>reviewed by kenneth kwok

>date: 12 aug 2004
>time: 8pm
>venue: the guinness theatre, the substation
>rating: ***1/2

>tired already? go home then
>review junkie? whitney, give them this click to sniff

>look, we know that you need to know that we, as responsible reviewers, have some quantifiable categories to rate productions, and are not just relying on some undefinable instinct or gut feeling. So to put your mind at ease, we will give you a logical rating system based on the practitioner's vision / and the reviewer's response of a particular production. Here it is then: ***** : Transcendent / Rapturous. ****: Crystal / Appreciative. ***: Transmitted / Thoughtful. **:Vague / Unsatisfied. * : Uncommunicated / Mystified. Yet in the end, you will feel that this is (1) a cheap attempt to justify the subjective arbitrariness of our rating system (2) buttressed by an interest in the logical (and inevitable) categorisation of such productions, which is (3) undermined by the cheapness of the attempt, and (4) confused by the creeping feeling you are getting that we are dead serious in our feeling that this rating system is an accurate description of the content, intent and quality of the production. Oh please -- does it even matter now? Look, at least we tried.


I admit to being no connoisseur of mime or silent theatre, either as audience member, reviewer or practitioner, but I suspect that Singaporean talent Ramesh Meyyappan is indeed the real deal. His many international credits aside (this production has already played in Britain, Sweden and Austria and will run in New Zealand in 2005), when you watch him in action, you are constantly in awe. His discipline and control over every movement of his body brings to mind a gymnast or an acrobat. Whether he is miming realistic actions or exaggerating them for comic or dramatic effect, it is clear to the audience that there is an attention to detail in the mind that is flowing unadulterated into the body.

Following his Life! Theatre Award nominated turn in 'Mistero Buffo' (2002) which also received a rave review from this reviewer, Meyyappan has gone from Darius Fo to Edgar Allan Poe with equally impressive results, especially considering the challenge of presenting Poe's dark, dense text onstage in any form.

Admittedly, both productions also possessed the same central weakness, this time made more severe because of the more serious nature of the piece: Meyyappan, notwithstanding his ability, charisma and charm, sometimes overlooks the difficulty an audience faces in following a narrative arc through visuals alone - especially considering the audience is a modern rabble fed on noisy television programmes and movies. At times, I felt like I was watching a foreign film with no subtitles but fine acting performances. While it was often possible to lose the plot only to pick it up again because of the linear and sparse nature of Poe's plots, the play nonetheless required a concentration on the part of the audience that did not always pay off in the end. Granted, the actor cannot be expected to do all the work, but when there is so much to enjoy onstage, it is a pity that the audience cannot simply sit back and appreciate Meyyappan's dazzling performance without having to worry about keeping up with the plot. This meant that there was, sadly, a limit to the emotional engagement that one could develop with the story and characters.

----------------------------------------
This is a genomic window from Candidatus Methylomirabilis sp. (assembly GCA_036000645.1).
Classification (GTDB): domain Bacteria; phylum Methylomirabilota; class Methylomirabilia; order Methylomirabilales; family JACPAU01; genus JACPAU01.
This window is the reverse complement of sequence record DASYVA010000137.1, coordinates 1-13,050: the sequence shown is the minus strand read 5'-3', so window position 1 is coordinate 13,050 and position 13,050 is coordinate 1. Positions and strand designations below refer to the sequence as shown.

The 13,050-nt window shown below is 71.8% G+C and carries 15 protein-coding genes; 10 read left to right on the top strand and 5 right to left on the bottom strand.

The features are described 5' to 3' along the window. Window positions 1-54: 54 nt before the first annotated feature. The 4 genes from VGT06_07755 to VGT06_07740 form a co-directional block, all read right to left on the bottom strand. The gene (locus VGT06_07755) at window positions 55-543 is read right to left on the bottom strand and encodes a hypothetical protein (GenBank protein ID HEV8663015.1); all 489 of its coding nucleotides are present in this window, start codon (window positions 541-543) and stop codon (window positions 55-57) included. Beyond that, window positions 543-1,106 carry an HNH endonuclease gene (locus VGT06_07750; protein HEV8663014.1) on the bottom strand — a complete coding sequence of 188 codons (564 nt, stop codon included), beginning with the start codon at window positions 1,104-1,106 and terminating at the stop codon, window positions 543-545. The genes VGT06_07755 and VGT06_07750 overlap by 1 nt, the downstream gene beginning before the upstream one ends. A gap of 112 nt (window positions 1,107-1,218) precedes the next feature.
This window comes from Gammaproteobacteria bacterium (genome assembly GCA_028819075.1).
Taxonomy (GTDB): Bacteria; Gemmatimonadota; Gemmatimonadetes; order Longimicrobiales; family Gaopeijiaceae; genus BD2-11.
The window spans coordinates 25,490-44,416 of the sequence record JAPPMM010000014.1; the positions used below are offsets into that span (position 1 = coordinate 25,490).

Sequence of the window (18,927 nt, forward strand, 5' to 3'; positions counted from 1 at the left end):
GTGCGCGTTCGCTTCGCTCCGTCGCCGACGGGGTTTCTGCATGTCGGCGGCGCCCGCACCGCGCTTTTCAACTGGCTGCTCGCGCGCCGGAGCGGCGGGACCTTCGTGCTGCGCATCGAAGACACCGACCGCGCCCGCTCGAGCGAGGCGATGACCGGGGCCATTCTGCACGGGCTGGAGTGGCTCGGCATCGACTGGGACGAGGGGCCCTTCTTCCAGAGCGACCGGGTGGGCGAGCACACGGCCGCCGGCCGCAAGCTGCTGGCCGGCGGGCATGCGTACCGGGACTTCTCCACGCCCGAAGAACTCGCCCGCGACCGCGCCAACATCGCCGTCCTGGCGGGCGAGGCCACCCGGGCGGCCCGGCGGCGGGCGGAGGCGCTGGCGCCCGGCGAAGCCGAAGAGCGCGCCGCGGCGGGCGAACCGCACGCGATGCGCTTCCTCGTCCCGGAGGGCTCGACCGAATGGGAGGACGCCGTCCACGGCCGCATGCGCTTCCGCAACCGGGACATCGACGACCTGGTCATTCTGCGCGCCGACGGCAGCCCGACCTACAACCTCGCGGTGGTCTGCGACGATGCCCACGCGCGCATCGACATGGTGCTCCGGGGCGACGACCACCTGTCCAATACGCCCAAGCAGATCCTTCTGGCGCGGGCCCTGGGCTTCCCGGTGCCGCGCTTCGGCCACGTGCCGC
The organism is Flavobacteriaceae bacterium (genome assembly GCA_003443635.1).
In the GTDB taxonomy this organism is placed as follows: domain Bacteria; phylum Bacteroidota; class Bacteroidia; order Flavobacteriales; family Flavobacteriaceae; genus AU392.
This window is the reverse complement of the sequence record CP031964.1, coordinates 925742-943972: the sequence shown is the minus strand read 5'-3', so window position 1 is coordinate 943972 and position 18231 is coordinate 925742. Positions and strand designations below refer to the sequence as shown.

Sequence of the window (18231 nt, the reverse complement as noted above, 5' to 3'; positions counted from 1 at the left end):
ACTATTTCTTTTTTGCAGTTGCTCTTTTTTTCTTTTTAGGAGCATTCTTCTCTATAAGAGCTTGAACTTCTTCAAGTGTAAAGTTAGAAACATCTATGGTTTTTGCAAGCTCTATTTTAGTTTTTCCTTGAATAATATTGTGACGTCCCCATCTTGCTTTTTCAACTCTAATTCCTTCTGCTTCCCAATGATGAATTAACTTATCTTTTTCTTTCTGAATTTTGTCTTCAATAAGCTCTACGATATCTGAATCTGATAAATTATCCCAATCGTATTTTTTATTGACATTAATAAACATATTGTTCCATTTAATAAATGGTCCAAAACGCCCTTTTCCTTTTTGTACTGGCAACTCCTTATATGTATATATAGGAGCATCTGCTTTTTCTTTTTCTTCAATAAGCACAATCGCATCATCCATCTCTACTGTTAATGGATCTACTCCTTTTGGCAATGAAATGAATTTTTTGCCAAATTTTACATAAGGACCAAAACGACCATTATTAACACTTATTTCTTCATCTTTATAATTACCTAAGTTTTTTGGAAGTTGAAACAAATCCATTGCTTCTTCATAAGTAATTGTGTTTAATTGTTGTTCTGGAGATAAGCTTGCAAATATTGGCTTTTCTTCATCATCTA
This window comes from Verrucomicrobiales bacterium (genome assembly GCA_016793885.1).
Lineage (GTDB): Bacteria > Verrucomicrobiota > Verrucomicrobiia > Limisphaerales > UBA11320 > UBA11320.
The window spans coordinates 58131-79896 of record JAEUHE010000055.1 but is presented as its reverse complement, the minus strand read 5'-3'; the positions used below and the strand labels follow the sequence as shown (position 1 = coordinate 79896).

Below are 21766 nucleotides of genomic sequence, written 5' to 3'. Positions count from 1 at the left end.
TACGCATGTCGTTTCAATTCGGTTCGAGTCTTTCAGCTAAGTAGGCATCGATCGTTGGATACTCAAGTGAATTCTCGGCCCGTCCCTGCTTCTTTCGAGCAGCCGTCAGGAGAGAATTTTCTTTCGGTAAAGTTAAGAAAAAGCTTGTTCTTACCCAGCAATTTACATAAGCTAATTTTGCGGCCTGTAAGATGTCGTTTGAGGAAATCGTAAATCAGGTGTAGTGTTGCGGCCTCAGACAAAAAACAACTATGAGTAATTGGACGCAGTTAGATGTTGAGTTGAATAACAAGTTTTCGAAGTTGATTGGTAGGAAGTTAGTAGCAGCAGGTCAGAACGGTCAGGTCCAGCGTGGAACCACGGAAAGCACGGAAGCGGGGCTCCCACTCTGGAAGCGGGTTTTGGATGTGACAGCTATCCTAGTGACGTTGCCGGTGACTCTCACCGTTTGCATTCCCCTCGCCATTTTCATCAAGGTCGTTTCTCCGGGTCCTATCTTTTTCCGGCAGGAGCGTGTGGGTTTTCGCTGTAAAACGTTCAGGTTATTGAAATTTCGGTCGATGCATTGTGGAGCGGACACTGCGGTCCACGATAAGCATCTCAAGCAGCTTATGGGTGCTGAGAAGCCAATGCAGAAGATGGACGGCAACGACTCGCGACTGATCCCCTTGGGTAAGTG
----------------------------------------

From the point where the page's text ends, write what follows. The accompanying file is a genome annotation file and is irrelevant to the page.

>>'His control over every movement of his body brings to mind a gymnast or an acrobat.'

The first piece of the double bill, THE TELL-TALE HEART, suffered more from these symptoms than the second because it was considerably longer, running at around 30 minutes. A straightforward murder story in which a manservant kills his master only to be undone by his own guilt when he starts to imagine he is hearing the dead man's still-beating heart, it did, however, benefit from the creative use of music and lighting and from being staged on a bare set, which helped to create an appropriately eerie atmosphere.

It was against this absent backdrop that Meyyappan then twisted and turned to take on the play's different characters as if by magic, and it was most impressive how cleanly he enacted each metamorphosis. When playing the hunch-backed old master with the evil eye, for example, he would maintain the character to the very last second before switching to the manservant so suddenly and completely that the characters never once bled into each another. It has to be said that the almost cartoonish performance style he chose for the piece and the occasional attempts at humour to create texture and breathing spaces were sometimes too much at odds with the macabre elements of the piece, but generally, this remained an effectively told "ghost" story.

The more successful of the two one-man pieces he performed was THE MASQUE OF THE RED DEATH which was not only shorter (half the length of THE TELL-TALE HEART) and better paced, but also, I feel, adapted with more imagination and thought.

With THE MASQUE OF THE RED DEATH, Meyyappan's storytelling actually casts new light on the many facets of the story and its themes. In Poe's original, Death enters through the locked iron gates of the castle to claim its owner, Prince Prospero who had hoped to keep the plague at bay. However, Meyyappan's Prince Prospero, whom he plays naturalistically and with an appropriate ferocity and aching desperation, has graphic nightmares about dying instead and this more clearly illustrates Poe's theme of the inevitability of death for, here, Death penetrates not locked gates but a mind unwilling to face it.

Meyyappan also wisely chose to edit out the scenes of revelry and banqueting to keep the mood of the piece consistent, but his most impressive piece of adaptation was the more subtle and poignant ending he introduced, with Prince Prospero merely growing old rather than succumbing to the plague; to some, after all, that may be the greater fear.